Within half an hour, the state secretariat was informed that Prime Minister Narendra Modi would visit the state on May 22. While the ruling Trinamool Congress said that the visit was at Banerjee’s behest, the BJP said it was based on the briefing by the National Disaster Response Force. “Perhaps lack of communication facilities were the reasons that the state administration received the communication late,” Bengal BJP chief Dilip Ghosh told THE WEEK.
Modi, Banerjee and Governor Jagdeep Dhankhar did an aerial survey of the cyclone-ravaged districts, and were the first to witness the damage as these districts were cut off from the rest of the state. Sources said that Modi was seen making notes on his iPad. Later, he held a review meeting at Basirhat in North 24 Parganas and sought a presentation from the chief secretary. However, Modi, Banerjee and Dhankhar had more information about the situation than the presentation. Modi reportedly told the chief secretary: “Don’t forget the Covid-19 situation while carrying out relief works. Be prepared for a spike in all these areas.” Modi also announced an advance assistance of Rs1,000 crore and said that a Central team would visit Bengal and more aid would be provided.
A day later, Banerjee again visited the Sundarbans with officials. On her return, she was greeted by the protests over non-restoration of services. With the assembly polls just 10 months away, Trinamool leaders are worried about the public unrest as Kolkata, North 24 Parganas and Howrah are the party’s major support bases. While the BJP won 18 seats across the state in the last Lok Sabha polls, it drew a blank in these districts.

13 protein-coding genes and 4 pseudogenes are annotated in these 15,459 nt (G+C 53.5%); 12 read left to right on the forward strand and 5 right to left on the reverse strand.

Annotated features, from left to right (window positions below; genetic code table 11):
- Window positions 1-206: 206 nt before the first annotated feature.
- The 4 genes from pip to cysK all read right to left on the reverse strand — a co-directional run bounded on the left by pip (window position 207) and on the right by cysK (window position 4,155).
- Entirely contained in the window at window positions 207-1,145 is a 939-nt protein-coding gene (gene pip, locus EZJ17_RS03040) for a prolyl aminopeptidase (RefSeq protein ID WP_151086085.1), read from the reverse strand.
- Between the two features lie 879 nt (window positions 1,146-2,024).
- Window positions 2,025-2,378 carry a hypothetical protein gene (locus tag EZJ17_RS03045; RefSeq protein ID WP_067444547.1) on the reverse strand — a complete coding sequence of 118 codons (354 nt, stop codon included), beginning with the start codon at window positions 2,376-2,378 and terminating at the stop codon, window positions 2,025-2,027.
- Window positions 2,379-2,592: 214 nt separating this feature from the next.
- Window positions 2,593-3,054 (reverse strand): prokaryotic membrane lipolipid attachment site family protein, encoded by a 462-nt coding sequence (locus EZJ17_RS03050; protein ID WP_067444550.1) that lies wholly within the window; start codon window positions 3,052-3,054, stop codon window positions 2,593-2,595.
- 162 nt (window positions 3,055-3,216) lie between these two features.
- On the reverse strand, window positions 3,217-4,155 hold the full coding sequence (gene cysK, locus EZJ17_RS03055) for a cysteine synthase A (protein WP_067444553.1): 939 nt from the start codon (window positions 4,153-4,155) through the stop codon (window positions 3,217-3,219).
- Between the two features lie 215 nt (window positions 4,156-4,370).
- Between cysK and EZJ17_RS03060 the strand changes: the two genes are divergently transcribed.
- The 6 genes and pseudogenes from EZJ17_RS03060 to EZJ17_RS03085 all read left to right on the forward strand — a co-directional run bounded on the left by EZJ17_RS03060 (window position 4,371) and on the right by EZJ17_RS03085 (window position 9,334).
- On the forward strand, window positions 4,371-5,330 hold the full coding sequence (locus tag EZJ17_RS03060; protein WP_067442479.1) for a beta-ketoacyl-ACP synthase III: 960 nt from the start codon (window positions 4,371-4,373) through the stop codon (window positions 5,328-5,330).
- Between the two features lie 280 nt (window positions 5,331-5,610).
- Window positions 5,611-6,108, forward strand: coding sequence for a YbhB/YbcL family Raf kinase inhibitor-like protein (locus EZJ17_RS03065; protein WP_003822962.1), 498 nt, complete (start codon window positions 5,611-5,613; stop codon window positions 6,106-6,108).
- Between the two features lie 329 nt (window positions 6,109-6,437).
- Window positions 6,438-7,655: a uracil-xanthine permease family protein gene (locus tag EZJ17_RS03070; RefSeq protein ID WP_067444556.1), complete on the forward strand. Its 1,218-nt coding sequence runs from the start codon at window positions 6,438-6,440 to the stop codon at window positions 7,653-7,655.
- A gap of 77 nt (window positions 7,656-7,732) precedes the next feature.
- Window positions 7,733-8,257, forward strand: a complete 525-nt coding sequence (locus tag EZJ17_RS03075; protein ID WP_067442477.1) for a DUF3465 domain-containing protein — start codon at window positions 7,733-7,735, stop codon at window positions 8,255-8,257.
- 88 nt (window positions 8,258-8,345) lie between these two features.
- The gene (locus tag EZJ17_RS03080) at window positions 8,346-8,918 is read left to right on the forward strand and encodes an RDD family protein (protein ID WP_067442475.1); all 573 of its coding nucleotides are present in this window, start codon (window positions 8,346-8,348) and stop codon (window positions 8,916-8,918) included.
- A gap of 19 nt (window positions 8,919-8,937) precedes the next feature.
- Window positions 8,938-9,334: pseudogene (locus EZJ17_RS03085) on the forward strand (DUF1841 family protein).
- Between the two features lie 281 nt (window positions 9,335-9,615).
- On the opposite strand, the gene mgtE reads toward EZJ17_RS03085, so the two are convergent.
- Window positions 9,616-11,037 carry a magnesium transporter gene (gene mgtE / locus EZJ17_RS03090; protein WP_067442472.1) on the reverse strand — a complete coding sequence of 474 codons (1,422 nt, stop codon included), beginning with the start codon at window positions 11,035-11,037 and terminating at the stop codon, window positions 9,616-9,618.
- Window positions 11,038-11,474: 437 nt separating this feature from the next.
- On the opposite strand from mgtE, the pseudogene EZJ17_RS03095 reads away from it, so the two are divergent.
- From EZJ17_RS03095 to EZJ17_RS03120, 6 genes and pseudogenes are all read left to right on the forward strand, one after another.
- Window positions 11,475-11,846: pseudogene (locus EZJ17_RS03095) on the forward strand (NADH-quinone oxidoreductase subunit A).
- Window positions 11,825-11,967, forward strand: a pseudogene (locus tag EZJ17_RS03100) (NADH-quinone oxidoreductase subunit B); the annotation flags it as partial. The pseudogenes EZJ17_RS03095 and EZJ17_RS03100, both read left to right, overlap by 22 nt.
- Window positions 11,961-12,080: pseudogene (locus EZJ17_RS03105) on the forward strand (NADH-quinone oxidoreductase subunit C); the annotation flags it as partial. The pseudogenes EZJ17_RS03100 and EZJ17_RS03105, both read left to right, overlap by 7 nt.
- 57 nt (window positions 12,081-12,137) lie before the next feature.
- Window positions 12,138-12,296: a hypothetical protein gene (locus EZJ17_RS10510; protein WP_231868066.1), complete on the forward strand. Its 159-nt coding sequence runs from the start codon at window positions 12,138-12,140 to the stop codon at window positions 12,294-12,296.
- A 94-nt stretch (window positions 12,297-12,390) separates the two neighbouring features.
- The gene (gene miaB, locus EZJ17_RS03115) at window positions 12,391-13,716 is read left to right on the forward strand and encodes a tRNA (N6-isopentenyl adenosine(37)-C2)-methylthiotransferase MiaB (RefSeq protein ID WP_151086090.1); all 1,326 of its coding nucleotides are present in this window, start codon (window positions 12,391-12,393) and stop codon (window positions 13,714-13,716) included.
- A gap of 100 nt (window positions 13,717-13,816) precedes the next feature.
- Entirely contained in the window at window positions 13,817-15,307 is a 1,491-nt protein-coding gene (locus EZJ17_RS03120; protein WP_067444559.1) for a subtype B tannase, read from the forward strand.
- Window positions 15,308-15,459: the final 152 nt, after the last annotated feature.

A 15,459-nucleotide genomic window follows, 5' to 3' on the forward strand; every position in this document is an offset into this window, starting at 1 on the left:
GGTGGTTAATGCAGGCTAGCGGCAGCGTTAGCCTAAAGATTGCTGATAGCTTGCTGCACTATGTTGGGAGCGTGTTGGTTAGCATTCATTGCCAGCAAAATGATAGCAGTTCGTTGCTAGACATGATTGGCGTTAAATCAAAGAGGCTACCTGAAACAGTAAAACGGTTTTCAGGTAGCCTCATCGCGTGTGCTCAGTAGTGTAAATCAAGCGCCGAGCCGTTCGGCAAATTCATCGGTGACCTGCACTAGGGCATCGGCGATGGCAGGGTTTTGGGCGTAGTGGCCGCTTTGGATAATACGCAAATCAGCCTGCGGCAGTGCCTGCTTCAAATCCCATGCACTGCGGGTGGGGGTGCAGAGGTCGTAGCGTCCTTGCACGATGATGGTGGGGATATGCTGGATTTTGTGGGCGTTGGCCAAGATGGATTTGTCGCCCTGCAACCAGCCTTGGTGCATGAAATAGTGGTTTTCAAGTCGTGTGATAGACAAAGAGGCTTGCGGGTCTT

Banerjee is aware that this is the toughest period in her 10-year rule, and that the BJP is waiting in the wings to step in. She is, therefore, careful to avoid mistakes she made during the Covid-19 crisis. She did not hide the death toll this time, nor the number of people affected—one crore. She also told the local administration to cooperate with the NDRF, and warned party leaders against interfering in the rationing system. In the early days of the Covid-19 crisis, Trinamool leaders had tried to grab major rationing stores in rural Bengal for their party relief programme. As a result, ration dealers had to cancel ration distribution.
A Trinamool leader said that Banerjee has categorically told party men that rescue operation should be the primary focus, not politics. The BJP, however, is not buying it, with Ghosh asking why she would then attend the videoconference with Congress president Sonia Gandhi and non-BJP chief ministers soon after the cyclone had hit the state.
Banerjee’s critics said that her excessive reliance on bureaucrats instead of ministers would delay the relief work. “Administration must empower officials and public representatives at the lower level,” said B.K. Patra, a retired official who has handled many relief initiatives in Odisha. “People on ground understand the situation better. So, relief should be monitored at the block level, and not by the state secretariat.”
The Central team is expected to visit Bengal soon, and Banerjee has to ensure that she gets maximum aid from Delhi. Banerjee knows that Modi and Home Minister Amit Shah are waiting to wrest the state from her in 2021. Therefore, they cannot be seen as going back on their promise. But the BJP has its own strategy. It will make sure that the people of Bengal know that the Centre had come to their aid in this dark hour.
Politics aside, what remains to be seen is how Covid-19 will be tackled in a post-cyclone Bengal.